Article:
Veterans battling mental health challenges learn to paint in the B.C. wilderness

·3 min read
A group of veterans gathered in Honour Ranch near Ashcroft, B.C., this weekend for a painting workshop led by artist Michael King from June 17-19. (Christopher Hennebery - image credit)
A group of veterans gathered in Honour Ranch near Ashcroft, B.C., this weekend for a painting workshop led by artist Michael King from June 17-19. (Christopher Hennebery - image credit)

Christopher Hennebery has used painting as a form of therapy his whole life.

Now, the civilian member of the Canadian Forces is sharing this outlet with other military personnel and veterans.

He was joined this weekend by four veterans, three reservists, and another Canadian Forces member at a ranch near Ashcroft, B.C., for three days of plein air painting, the act of painting outdoors.

Hennebery, who serves as a the chief warrant officer with the Royal Westminster Regiment, wanted to start a program where he could share the mental health benefits he's found from painting with others who have served in the military.

"Art has always been a central part of my life," he told CBC News, "and it's always been something that's actually helped me with my own coping."

Chris Hennebery
Chris Hennebery

He offered his retreat at Honour Ranch, a rural facility in B.C.'s Interior providing mental health treatment programs to members of the Canadian Armed Forces, veterans, and emergency services personnel.

Participants this weekend ranged from painting veterans to veterans who had never painted at all. But regardless of skill level, Hennebery said outdoor artistry can be enjoyed by anyone.

"When you get outside and you're away from everything and you're painting ... you get a chance to calm your mind and focus on the task and that has a lot of therapeutic value to it," he said.

Hennebery hired Port Coquitlam, B.C. artist Michael King to lead the workshops.

Chris Hennebery
Chris Hennebery

King told CBC News he found it interesting to see the diversity in the participants' painting styles and techniques.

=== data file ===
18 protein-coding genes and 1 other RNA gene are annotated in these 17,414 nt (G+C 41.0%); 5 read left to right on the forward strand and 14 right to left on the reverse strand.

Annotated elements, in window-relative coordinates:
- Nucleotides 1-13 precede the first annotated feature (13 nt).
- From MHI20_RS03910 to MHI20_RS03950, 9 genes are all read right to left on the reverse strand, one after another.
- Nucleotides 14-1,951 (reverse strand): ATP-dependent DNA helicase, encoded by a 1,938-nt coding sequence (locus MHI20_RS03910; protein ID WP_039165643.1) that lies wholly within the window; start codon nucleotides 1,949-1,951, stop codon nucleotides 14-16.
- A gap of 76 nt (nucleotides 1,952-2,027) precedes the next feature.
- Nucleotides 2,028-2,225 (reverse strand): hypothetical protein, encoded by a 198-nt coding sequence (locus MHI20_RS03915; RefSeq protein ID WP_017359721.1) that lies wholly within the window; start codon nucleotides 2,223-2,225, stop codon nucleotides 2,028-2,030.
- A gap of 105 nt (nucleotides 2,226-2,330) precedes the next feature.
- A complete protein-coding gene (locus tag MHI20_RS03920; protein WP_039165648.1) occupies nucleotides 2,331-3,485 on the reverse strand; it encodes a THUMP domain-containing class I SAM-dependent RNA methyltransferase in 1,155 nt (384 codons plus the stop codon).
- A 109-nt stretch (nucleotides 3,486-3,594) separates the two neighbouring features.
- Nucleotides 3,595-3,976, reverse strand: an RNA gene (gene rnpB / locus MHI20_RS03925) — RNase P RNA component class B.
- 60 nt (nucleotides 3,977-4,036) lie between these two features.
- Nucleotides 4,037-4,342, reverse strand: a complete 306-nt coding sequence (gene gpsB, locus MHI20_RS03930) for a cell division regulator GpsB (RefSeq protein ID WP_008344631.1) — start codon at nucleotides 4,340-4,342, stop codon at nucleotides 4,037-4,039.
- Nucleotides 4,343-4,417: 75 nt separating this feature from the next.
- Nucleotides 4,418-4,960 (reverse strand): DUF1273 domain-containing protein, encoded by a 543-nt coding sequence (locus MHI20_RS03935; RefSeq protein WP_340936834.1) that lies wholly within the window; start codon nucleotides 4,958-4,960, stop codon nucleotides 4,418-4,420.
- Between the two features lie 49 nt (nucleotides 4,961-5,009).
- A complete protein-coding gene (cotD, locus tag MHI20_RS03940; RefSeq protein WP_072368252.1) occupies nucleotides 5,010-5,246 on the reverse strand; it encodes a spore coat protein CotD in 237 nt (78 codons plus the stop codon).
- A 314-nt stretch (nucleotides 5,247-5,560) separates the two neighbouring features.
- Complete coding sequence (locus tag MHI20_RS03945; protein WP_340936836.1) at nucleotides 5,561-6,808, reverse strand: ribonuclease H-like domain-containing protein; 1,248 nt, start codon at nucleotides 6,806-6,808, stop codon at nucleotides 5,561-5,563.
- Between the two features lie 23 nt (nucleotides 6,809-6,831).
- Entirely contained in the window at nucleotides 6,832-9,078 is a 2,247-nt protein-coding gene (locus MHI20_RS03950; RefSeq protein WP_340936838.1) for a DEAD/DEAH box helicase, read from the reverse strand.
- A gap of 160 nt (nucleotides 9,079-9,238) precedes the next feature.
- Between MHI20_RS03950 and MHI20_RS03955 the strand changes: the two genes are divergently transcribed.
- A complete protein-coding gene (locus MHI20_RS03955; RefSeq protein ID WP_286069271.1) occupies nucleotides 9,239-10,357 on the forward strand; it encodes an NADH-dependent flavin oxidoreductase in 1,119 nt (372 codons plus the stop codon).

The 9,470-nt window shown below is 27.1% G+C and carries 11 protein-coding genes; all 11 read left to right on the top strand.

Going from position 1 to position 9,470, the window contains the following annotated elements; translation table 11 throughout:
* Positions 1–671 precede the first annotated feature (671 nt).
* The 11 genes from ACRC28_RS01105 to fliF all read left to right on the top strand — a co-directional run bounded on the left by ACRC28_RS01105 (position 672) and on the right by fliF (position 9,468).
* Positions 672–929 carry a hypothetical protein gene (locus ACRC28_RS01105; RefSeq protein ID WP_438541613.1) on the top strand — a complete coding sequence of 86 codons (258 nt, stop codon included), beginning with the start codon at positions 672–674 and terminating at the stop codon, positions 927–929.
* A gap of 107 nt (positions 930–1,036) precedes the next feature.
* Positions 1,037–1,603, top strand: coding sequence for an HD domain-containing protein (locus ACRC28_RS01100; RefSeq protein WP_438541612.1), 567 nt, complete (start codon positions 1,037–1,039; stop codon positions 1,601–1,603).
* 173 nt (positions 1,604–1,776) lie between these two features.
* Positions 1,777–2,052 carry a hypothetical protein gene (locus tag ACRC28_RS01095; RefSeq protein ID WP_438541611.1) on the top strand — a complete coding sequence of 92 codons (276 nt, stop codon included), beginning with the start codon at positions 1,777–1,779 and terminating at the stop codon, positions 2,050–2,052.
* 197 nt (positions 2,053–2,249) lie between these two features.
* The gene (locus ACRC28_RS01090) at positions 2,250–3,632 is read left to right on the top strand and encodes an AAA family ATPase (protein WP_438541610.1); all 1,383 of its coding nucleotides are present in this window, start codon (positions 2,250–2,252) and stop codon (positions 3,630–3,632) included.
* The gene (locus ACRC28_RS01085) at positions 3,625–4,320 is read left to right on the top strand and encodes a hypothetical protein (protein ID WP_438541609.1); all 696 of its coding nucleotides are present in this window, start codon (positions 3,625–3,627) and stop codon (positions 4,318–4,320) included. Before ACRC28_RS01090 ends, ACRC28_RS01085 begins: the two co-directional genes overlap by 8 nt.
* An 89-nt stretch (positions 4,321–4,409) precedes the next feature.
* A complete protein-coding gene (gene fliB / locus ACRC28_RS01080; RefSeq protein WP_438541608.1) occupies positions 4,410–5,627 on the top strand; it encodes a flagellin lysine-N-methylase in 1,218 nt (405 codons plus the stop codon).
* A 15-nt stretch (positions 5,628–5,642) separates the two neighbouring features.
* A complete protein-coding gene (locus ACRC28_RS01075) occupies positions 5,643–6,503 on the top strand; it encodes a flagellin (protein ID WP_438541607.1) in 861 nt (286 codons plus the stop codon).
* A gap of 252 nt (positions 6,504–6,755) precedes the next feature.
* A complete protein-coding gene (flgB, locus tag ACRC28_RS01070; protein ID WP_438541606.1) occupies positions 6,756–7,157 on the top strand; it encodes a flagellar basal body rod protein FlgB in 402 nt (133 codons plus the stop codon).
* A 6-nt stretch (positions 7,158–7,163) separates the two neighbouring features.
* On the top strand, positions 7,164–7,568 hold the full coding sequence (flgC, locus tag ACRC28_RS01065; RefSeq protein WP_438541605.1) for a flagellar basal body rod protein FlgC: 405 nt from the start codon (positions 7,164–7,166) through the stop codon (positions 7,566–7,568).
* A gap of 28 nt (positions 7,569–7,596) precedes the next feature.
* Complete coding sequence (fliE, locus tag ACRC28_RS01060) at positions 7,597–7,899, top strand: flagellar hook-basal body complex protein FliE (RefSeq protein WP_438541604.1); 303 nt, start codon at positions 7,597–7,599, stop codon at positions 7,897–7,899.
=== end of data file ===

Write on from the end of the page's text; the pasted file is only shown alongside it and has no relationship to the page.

"It's quite therapeutic," he said, "because you're sitting there, still — the only thing really active are your hands and your mind. But your mind is focusing on the task."

Painting and bonding

Doreen Lambert, a veteran who served for 15 years as a supply technician in the Royal Canadian Air Force and now works as a graphic designer, said the retreat allowed her to disconnect from everyday life.

Doing so let her creativity take over.

"It's been a great experience to be in someplace new ... keeping that mind busy, not worrying about pain or whatever else is going on," she said.

Lambert's favourite part of the weekend was being able to connect with other current and former military personnel and bonding over shared experiences.

She said she does not have that opportunity in her everyday life.

"The painting is what we came here for," she said, "but the part that was great for me was the bonding with other people.

"We have that same background."

Chris Hennebery
Chris Hennebery

Hennebery hopes to expand the art program in the future. One of the participants, he said, flew to B.C. from Kingston, Ont., for the retreat hoping to a similar program in Ontario.

And Hennebery hopes to organize another retreat in B.C. in the fall.

"If it helps a few of them," he said, "then that's a win in my book."

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